As the tempo of entries for this Friday’s Non-Stop Dusi Canoe Marathon starts to rise ahead of the Tuesday afternoon deadline, four athletes plan to set off at the start of 112km journey to Durban on foot, eager to take on the challenge to raise awareness for Faron-Mae Fisher, a four-year-old girl living with Glycogen Storage Disease type 0, and, in the words of run organiser Steve Black, “to give them something to do on a Friday.”
Steve Black founded the Non-Stop Dusi in 1985 when he and John Murray took advantage of full rivers after the 1985 Dusi to paddle the entire Dusi course in a day, completing it in 10 hours 36 minutes, and in the process they started the informal annual challenge to “do the Dusi in a day” when the river conditions were favourable.
Black, who is no stranger to extreme adventure challenges, last year ran from Cape Town to Durban in support of the Lettie Paddle cancer awareness campaign. The idea to run the Non-Stop Dusi course is not new – Black ran it with the Manu Loman athletes in 2013 – and he was unable to resist the temptation to do it again, this time roping in a few unsuspecting colleagues.
Black will be joined by his brother Allistair, who two weeks ago ran each stage of the Dusi Canoe Marathon with his kayak on his shoulder, and Andrew Mackay, who fills the space in the Black trio left by their brother Andrew Black who died several years ago.
A fourth athlete will join them on the start line, adding an international flavour to the runners, in Australian Jason Webb, who is in South Africa to run the Two Oceans and Comrades Marathons. He casually agreed to join the trio for the run on Friday without much knowledge of what he is in for.
“It might be a bit of a shock when we explain what we are going to do, but he is so focussed that he will be fine. He will either love me or hate me for getting him into this,” said Steve Black.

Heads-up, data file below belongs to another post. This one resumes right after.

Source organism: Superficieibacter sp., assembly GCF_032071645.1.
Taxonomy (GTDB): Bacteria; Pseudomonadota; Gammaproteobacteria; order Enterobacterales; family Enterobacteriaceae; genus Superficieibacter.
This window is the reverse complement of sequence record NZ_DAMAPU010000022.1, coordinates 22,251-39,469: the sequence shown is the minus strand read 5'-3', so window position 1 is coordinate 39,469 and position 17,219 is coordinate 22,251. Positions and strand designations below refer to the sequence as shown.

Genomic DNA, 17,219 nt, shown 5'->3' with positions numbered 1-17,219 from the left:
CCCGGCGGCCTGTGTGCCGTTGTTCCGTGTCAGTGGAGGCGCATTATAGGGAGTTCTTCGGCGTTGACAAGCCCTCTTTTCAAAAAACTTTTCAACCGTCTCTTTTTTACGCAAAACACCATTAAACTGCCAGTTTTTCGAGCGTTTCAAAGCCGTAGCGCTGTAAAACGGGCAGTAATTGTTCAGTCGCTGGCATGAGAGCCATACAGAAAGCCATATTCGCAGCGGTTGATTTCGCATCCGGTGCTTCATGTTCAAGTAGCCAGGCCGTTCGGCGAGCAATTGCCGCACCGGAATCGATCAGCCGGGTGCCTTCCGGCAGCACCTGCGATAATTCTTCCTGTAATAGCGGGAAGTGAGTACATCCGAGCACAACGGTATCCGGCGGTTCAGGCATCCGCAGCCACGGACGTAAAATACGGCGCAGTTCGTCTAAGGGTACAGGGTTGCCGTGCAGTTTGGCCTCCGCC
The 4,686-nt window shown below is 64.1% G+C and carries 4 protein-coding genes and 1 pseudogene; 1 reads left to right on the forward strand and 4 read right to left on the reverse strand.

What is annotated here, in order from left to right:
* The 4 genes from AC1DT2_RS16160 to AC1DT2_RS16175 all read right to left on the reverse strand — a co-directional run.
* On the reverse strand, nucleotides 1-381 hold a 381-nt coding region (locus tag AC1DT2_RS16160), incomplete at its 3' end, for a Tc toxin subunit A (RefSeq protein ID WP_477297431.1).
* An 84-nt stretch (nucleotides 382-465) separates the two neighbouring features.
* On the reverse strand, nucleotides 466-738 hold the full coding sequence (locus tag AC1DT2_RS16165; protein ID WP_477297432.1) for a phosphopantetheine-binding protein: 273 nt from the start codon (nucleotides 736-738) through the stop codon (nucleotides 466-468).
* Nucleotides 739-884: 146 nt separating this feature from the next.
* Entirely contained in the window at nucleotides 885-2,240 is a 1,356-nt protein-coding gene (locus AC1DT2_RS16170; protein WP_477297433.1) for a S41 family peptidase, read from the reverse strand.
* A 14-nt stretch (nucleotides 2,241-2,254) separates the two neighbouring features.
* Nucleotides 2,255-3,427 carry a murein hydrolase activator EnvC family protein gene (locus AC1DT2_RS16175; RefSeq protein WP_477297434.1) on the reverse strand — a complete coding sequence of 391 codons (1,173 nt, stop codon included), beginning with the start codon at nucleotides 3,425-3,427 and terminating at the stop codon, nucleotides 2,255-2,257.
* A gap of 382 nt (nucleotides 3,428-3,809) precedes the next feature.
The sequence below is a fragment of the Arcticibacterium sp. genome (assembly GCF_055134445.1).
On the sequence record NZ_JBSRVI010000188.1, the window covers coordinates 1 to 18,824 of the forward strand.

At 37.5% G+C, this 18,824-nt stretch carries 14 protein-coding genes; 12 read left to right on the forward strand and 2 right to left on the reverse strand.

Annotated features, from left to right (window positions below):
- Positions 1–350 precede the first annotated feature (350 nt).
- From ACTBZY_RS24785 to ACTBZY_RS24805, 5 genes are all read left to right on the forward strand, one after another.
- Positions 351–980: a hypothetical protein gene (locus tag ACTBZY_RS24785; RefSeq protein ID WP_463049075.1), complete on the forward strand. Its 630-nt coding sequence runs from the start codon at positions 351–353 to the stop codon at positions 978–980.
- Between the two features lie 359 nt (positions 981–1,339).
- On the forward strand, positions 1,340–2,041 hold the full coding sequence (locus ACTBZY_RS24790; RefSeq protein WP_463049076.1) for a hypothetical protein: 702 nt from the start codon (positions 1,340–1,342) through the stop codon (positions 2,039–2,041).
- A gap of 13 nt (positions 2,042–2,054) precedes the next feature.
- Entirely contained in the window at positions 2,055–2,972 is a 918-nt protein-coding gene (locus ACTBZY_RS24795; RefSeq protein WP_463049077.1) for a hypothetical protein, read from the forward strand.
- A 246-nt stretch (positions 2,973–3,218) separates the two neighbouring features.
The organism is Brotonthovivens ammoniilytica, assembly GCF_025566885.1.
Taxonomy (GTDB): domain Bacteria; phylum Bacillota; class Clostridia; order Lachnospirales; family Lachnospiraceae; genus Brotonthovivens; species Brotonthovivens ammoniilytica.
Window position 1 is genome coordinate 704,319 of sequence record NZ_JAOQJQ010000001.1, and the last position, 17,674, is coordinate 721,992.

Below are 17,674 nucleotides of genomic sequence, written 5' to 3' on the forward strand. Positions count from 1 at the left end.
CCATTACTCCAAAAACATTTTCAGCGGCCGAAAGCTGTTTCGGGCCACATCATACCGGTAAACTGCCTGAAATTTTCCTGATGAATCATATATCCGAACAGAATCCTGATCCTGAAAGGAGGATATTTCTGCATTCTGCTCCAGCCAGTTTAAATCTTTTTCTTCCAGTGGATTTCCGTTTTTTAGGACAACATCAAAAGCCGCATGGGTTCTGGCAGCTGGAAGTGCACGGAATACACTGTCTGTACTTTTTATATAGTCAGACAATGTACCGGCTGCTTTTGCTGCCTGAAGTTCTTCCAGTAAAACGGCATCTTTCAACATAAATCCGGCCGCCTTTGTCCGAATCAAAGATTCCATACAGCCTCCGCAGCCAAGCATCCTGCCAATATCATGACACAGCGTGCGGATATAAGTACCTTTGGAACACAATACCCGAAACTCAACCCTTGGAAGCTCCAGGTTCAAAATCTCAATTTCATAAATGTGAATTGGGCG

“He arrived with his wife at our place in Underberg after canceling a trip to West Africa because of the Ebola outbreak,” explained Black. “He came to stay for one night and has been with us for about six months.”
Black said that the group would stay as close as possible to the route followed by the paddlers, and would only deviate by following the road around Inanda Dam. They will swim across the river where needed and are planning to run the Burma Road portage in the closing stages of the ultra-run.
He added that they were targeting a sub-ten hour time for the run, but admitted that it will be a tough ask.
As team captain, Steve Black has assigned nicknames to the quartet, naming himself “The Mountain Hippie”, his brother Alistair is “Topless”, Mackay has been labelled “Fat Boy” and Australian Webb is simply “The Little Bloke.”
Alistair Black made a powerful statement by running this year’s Dusi Canoe Marathon in support four year old Amanzimtoti girl Faran Mae Fisher, and said he had grabbed the chance to continue the show of support for the youngster and her family.
“Faron-Mae has a really rare disease, and is the only known case in South Africa and one of around 1000 people worldwide with the disease,” explained Alistair Black. “There is some expertise in the USA that will be able to assist with her quality of life, and I would love to help with the fundraising that was started by the Toti Canoe Club to get her and her family to these doctors in the US.
“Their medical aid won’t help because the disease is basically unknown. That’s why I have taken this up, to try and raise funds for her and to show support for her family,” said Alistair Black.
Alistair Black got a hero’s welcome when he arrived at the Dusi finish at Blue Lagoon and after an interview on the finish line, was bowled over by a flood of cash donations pressed into his hand for the fundraiser.
He has appealed to anyone inspired to assist to contribute to the fundraiser by making a deposit into the fundraising bank account:
The Faron-Mae Fisher Trust
Branch code: 250655
Account number: 62382573783.
The Non-Stop Dusi takes place from Camps Drift in Pietermaritzburg to Blue Lagoon in Durban on Friday 6 March.